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Legislature Wrap-Up: February 1

By Robert Wood, NewsRadio 1080 KRLD
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AUSTIN (CBSDFW.COM) – KRLD Austin Bureau reporter Robert Wood is staying warm and keeping the heat on what’s going on at the Capitol.

Budget Cuts Could Cause A Foster Care Slide

There’s a warning that budget cuts could reverse improvements in the foster care system.

It used to be that foster kids were taken to state offices when there was a lack of foster care providers. In 2007 that’s what happened to 611 kids. By last year the situation was much improved, with only 12 children ending up at state offices.

Department of Family and Protective Services Commissioner Ann Heilegenstein says that could change because of proposed budget cuts. Those cuts will mean fewer foster care providers meaning a return to the problem of not having any place to take kids when they’re removed from their homes. That could mean a return to temporary housing at state offices.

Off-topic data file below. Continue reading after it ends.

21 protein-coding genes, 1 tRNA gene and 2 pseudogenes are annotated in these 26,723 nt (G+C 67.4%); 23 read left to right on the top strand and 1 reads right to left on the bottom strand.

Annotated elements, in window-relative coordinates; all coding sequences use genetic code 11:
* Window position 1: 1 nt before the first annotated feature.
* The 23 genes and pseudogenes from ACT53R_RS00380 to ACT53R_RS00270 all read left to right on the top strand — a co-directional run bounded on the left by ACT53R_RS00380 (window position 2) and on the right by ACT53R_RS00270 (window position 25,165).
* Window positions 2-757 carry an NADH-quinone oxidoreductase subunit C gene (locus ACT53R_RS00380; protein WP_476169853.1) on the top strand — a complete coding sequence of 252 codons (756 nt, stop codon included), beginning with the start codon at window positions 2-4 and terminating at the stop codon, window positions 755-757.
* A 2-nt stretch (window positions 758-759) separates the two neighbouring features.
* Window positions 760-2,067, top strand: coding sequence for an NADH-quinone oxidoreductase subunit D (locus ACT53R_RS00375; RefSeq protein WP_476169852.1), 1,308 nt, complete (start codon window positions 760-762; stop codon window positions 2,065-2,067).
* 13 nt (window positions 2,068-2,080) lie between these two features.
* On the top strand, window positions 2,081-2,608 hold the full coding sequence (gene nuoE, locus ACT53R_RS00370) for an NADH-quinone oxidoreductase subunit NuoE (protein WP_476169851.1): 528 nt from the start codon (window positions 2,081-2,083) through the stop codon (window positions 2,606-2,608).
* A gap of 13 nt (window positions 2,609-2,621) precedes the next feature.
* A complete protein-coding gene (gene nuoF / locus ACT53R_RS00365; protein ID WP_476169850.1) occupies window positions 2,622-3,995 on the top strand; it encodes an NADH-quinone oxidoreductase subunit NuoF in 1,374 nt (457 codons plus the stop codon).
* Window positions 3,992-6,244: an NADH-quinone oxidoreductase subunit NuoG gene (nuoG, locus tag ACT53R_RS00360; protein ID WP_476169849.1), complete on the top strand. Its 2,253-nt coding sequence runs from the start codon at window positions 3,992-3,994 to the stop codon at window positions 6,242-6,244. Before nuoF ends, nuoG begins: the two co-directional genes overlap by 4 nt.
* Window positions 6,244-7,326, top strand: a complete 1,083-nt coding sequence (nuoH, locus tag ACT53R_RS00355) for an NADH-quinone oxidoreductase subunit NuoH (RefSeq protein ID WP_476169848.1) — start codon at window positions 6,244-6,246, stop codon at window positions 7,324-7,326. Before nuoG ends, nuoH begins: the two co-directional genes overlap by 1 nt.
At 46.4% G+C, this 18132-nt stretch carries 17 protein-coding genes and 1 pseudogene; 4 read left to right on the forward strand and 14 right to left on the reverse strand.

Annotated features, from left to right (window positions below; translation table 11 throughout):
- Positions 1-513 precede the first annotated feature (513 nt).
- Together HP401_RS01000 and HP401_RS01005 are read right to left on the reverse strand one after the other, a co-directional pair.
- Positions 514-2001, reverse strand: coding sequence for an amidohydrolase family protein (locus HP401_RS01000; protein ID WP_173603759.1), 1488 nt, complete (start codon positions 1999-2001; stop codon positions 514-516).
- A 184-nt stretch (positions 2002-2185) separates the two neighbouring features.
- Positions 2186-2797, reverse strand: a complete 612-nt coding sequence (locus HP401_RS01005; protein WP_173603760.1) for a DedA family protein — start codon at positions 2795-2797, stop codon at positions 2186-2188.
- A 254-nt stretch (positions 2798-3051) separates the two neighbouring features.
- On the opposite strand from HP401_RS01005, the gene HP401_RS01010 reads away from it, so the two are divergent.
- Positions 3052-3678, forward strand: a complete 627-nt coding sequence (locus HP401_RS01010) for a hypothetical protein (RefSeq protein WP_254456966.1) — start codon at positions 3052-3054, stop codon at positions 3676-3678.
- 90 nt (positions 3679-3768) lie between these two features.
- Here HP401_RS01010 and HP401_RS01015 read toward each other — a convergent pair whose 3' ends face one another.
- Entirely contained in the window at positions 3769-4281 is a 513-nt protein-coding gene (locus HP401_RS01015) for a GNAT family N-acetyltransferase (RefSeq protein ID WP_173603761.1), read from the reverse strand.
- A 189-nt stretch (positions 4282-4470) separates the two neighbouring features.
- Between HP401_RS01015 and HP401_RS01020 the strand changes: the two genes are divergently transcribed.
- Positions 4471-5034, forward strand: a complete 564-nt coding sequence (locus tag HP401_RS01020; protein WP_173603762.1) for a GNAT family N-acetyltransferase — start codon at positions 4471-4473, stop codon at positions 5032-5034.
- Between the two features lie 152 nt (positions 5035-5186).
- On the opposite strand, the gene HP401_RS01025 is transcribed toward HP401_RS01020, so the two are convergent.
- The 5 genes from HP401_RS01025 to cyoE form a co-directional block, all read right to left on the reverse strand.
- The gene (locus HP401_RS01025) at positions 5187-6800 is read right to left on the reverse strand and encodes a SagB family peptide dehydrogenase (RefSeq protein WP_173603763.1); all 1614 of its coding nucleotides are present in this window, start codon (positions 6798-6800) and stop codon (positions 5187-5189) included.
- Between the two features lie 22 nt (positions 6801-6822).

Limbering Up Education

Local school district’s could make many more education decisions under a bill filed today in the Texas Senate.

Should school district’s have the flexibility to lower teacher’s salaries or get rid of class size restrictions to save money? A bill filed by Plano Republican Senator Florence Shapiro could give them that freedom.

“What I hope that we will do is that the state will stop telling you, the local district’s, how many teachers to hire and what to pay them.” The bill would eliminate a lot of state mandates on school district’s, allowing those districts to make more funding decisions at the local level but exactly which mandates would be eliminated is still up for debate.

Doctors Get A Little Good Budget News

The outlook for doctors could get a little better in the state budget. There is no doubt there will be deep cuts that could lead to a loss of services for some Medicaid reciepients but Health and Human Services Executive.

Commissioner Tom Suehs wants to hold the line on what doctors are paid to see both Medicaid and CHIP patients. “I’m really concerned about having to cut primary care rates for physicians treating children, and specialists.”

He fears another eight percent cut, as proposed, on top of a two percent cut that’s already been enacted would make lots of doctors stop seeing those patients.

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